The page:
The Profit Centers of a Dealership

Charles Campbell Articles

 

An issue that seems to cause some confusion lately is exactly what are the “Profit Centers” of the typical dealership. Of course, this might differ slightly depending upon the size, complexity and make up of the dealership. However, there is an accepted format for this. Without a format that outlines the individual profit centers, how can the managing staff properly assign responsibility and accountability?

In visiting with many dealerships over the past year, it has become apparent that confusion exists in this area. Some dealership staff are not exactly sure what their “True” job classification is and this creates problems, as well as a potential loss of income. For example, does “Back-end” profits incorporate the profits generated in the F&I office or in the parts and service departments?

Here are the generally accepted profit centers of the typical dealership.

Front-end Profit Center: This incorporates the profits generated from primary retail sales. In the case of RV dealerships, this is from the profits earned each time an RV is sold to a consumer. This is, of course, commonly referred to as the “Sales Department.”

After-market Profit Center: This includes all the profits generated by sales of after market products. This includes the sale of service contracts, environmental protection products or sealant products, GAP insurance, credit life & disability insurance, wheel & tire coverage and even the reserve garnered from interest rate mark-ups. This is most generally done in the Finance & Insurance office. Some dealerships still accept the risk of not having this in a single centralized center, and have each individual sales person conduct this business. A word to the wise in this respect—be extra careful that each sales person is trained and aware of the many trap doors created by the ever burdening compliance mandates.

Back-end Profit Center: This is broken into two separate and distinct departments operating under one senior manager called the Fixed Operations Manager. This manager should have two assistants that head up the service and parts departments.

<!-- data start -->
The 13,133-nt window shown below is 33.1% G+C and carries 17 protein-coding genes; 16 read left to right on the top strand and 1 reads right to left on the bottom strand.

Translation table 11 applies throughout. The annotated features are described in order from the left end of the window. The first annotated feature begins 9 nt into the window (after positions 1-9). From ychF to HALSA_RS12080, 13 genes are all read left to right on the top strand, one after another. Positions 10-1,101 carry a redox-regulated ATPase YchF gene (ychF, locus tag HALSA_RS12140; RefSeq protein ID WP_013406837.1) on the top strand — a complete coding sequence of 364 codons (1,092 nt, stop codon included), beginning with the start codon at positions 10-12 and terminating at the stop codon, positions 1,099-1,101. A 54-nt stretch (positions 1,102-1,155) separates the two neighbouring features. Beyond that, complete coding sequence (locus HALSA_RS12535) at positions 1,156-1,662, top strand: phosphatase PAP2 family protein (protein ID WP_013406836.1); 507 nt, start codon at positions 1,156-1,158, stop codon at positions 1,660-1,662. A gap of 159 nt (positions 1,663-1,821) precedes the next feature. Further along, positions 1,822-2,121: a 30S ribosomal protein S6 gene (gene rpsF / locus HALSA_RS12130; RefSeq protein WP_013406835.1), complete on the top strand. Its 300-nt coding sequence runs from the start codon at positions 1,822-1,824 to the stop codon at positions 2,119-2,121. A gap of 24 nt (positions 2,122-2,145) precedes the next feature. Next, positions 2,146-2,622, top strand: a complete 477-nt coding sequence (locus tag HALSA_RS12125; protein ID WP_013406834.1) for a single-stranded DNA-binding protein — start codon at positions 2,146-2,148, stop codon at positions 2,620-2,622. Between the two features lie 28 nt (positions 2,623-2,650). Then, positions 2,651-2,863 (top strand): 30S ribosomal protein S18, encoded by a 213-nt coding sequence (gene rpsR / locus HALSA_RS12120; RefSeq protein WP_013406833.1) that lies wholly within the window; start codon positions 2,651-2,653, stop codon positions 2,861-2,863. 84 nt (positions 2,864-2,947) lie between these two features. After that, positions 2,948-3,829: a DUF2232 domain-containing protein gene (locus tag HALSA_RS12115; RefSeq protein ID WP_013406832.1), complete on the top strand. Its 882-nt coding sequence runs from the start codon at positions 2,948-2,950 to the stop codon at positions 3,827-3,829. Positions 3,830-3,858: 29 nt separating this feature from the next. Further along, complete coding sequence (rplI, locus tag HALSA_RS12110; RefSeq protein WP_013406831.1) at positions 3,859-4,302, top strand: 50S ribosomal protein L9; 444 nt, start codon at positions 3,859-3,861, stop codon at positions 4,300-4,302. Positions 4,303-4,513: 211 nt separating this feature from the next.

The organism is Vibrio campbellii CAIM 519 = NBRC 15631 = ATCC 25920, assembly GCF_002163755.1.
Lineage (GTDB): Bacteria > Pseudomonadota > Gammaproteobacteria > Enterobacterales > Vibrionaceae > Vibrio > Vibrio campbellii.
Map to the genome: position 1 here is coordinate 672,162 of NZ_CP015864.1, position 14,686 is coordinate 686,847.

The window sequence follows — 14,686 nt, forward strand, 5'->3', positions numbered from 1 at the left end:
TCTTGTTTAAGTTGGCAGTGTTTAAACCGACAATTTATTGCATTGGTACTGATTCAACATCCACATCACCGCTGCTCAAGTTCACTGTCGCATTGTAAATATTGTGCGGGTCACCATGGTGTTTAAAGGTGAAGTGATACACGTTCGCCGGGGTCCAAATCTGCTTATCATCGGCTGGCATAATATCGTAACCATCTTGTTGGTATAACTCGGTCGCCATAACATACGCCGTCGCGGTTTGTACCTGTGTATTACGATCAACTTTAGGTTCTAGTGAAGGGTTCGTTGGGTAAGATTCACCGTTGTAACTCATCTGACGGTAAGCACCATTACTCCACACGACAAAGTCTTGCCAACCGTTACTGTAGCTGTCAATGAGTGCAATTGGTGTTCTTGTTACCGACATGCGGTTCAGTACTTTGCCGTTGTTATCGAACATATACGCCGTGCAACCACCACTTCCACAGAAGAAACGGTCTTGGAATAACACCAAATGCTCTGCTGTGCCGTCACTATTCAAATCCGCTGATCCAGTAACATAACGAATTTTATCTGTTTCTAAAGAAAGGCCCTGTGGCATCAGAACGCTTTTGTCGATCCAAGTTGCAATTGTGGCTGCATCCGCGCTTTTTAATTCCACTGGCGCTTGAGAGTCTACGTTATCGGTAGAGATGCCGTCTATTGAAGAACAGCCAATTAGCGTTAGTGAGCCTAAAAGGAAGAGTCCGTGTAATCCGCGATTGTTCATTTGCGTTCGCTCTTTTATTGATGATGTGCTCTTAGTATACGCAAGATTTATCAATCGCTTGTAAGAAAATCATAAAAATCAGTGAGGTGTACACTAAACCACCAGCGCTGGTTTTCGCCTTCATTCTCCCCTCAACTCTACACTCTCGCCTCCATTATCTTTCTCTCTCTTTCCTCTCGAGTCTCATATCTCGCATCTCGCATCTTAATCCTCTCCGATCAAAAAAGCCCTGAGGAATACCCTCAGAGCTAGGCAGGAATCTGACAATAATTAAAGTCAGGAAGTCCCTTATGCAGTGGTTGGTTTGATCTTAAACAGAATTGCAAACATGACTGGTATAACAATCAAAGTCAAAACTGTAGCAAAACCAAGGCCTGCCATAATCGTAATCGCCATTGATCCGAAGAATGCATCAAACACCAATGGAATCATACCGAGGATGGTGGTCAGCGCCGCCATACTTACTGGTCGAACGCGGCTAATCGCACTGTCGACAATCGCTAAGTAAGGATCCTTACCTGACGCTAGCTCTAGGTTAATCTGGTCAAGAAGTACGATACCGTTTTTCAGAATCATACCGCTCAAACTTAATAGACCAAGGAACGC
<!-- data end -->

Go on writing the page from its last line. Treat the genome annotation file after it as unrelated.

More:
1. Service Department. The service department should be a profit center accountable for the profits generated in that department. The Fixed Operations Service Assistant must insure that the service department works alongside the parts department to take care of the customer’s back-end needs. When was the last time your dealership advertised specifically for services performed in the service department?
  2. Parts Department. The parts department should be a profit center as well that is accountable for the profits generated in that department The Fixed Operations Parts Assistant must insure that the parts department works alongside the service department to take care of the customer’s back-end needs. A well structured, properly supplied and properly trained parts department can produce unbelievable profit for the dealership.

It is very important for dealerships to insure that these two departments work together as a combined profit center. Pitting one against the other is highly detrimental and most often creates problems, feuds and unnecessary bickering. This happens frequently when one department blames the other for either not getting the proper part ordered or properly installed, etc.

Some dealerships also have a stand alone body & paint department that account for sizeable profits for the dealership.

It is important to have each of these departments have their own manager, or senior staff leader, that is in charge of insuring that each employee is properly trained, educated and aware of the importance that each respective profit center brings to the dealership.